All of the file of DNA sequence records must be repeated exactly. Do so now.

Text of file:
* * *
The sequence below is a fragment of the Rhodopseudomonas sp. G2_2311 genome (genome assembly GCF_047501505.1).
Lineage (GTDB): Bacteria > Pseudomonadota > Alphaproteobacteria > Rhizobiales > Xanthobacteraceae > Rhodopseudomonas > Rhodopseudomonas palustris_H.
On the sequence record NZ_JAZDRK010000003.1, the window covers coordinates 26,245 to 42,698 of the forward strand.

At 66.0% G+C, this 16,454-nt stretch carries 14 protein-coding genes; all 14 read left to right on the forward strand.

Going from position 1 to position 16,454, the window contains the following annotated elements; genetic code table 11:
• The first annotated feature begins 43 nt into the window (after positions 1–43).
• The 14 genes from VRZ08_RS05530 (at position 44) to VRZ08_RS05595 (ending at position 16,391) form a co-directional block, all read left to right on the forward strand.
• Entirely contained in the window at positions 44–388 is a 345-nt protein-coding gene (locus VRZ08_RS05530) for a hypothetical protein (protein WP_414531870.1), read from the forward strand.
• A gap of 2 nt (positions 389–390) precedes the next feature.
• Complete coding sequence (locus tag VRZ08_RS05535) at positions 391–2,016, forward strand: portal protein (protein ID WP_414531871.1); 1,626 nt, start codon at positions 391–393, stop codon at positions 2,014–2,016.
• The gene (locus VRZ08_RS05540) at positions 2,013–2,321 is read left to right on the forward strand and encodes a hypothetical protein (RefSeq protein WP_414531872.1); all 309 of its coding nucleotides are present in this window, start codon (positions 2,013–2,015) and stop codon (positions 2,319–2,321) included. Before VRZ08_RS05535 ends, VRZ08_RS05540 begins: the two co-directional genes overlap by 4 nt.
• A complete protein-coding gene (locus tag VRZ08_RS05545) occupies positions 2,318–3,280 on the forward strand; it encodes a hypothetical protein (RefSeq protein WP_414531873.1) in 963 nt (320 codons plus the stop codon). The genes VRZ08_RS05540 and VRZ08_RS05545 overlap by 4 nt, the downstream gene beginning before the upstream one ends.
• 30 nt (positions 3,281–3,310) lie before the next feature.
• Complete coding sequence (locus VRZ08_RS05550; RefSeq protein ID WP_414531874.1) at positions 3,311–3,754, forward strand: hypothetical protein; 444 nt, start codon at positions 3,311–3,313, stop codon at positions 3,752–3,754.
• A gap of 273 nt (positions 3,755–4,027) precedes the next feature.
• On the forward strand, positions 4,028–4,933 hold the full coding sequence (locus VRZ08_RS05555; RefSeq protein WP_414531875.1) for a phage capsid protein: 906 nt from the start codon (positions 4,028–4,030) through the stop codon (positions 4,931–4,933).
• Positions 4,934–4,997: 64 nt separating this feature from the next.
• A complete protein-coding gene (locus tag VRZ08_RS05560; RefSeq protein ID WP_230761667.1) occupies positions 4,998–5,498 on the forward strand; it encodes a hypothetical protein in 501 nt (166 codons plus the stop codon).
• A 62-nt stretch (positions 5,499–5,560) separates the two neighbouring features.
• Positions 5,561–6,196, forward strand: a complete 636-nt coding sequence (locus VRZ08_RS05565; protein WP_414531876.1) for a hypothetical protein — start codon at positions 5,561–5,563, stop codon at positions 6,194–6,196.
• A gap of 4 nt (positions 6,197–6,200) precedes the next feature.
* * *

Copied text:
The sequence below is a fragment of the Rhodopseudomonas sp. G2_2311 genome (genome assembly GCF_047501505.1).
Lineage (GTDB): Bacteria > Pseudomonadota > Alphaproteobacteria > Rhizobiales > Xanthobacteraceae > Rhodopseudomonas > Rhodopseudomonas palustris_H.
On the sequence record NZ_JAZDRK010000003.1, the window covers coordinates 26,245 to 42,698 of the forward strand.

At 66.0% G+C, this 16,454-nt stretch carries 14 protein-coding genes; all 14 read left to right on the forward strand.

Going from position 1 to position 16,454, the window contains the following annotated elements; genetic code table 11:
• The first annotated feature begins 43 nt into the window (after positions 1–43).
• The 14 genes from VRZ08_RS05530 (at position 44) to VRZ08_RS05595 (ending at position 16,391) form a co-directional block, all read left to right on the forward strand.
• Entirely contained in the window at positions 44–388 is a 345-nt protein-coding gene (locus VRZ08_RS05530) for a hypothetical protein (protein WP_414531870.1), read from the forward strand.
• A gap of 2 nt (positions 389–390) precedes the next feature.
• Complete coding sequence (locus tag VRZ08_RS05535) at positions 391–2,016, forward strand: portal protein (protein ID WP_414531871.1); 1,626 nt, start codon at positions 391–393, stop codon at positions 2,014–2,016.
• The gene (locus VRZ08_RS05540) at positions 2,013–2,321 is read left to right on the forward strand and encodes a hypothetical protein (RefSeq protein WP_414531872.1); all 309 of its coding nucleotides are present in this window, start codon (positions 2,013–2,015) and stop codon (positions 2,319–2,321) included. Before VRZ08_RS05535 ends, VRZ08_RS05540 begins: the two co-directional genes overlap by 4 nt.
• A complete protein-coding gene (locus tag VRZ08_RS05545) occupies positions 2,318–3,280 on the forward strand; it encodes a hypothetical protein (RefSeq protein WP_414531873.1) in 963 nt (320 codons plus the stop codon). The genes VRZ08_RS05540 and VRZ08_RS05545 overlap by 4 nt, the downstream gene beginning before the upstream one ends.
• 30 nt (positions 3,281–3,310) lie before the next feature.
• Complete coding sequence (locus VRZ08_RS05550; RefSeq protein ID WP_414531874.1) at positions 3,311–3,754, forward strand: hypothetical protein; 444 nt, start codon at positions 3,311–3,313, stop codon at positions 3,752–3,754.
• A gap of 273 nt (positions 3,755–4,027) precedes the next feature.
• On the forward strand, positions 4,028–4,933 hold the full coding sequence (locus VRZ08_RS05555; RefSeq protein WP_414531875.1) for a phage capsid protein: 906 nt from the start codon (positions 4,028–4,030) through the stop codon (positions 4,931–4,933).
• Positions 4,934–4,997: 64 nt separating this feature from the next.
• A complete protein-coding gene (locus tag VRZ08_RS05560; RefSeq protein ID WP_230761667.1) occupies positions 4,998–5,498 on the forward strand; it encodes a hypothetical protein in 501 nt (166 codons plus the stop codon).
• A 62-nt stretch (positions 5,499–5,560) separates the two neighbouring features.
• Positions 5,561–6,196, forward strand: a complete 636-nt coding sequence (locus VRZ08_RS05565; protein WP_414531876.1) for a hypothetical protein — start codon at positions 5,561–5,563, stop codon at positions 6,194–6,196.
• A gap of 4 nt (positions 6,197–6,200) precedes the next feature.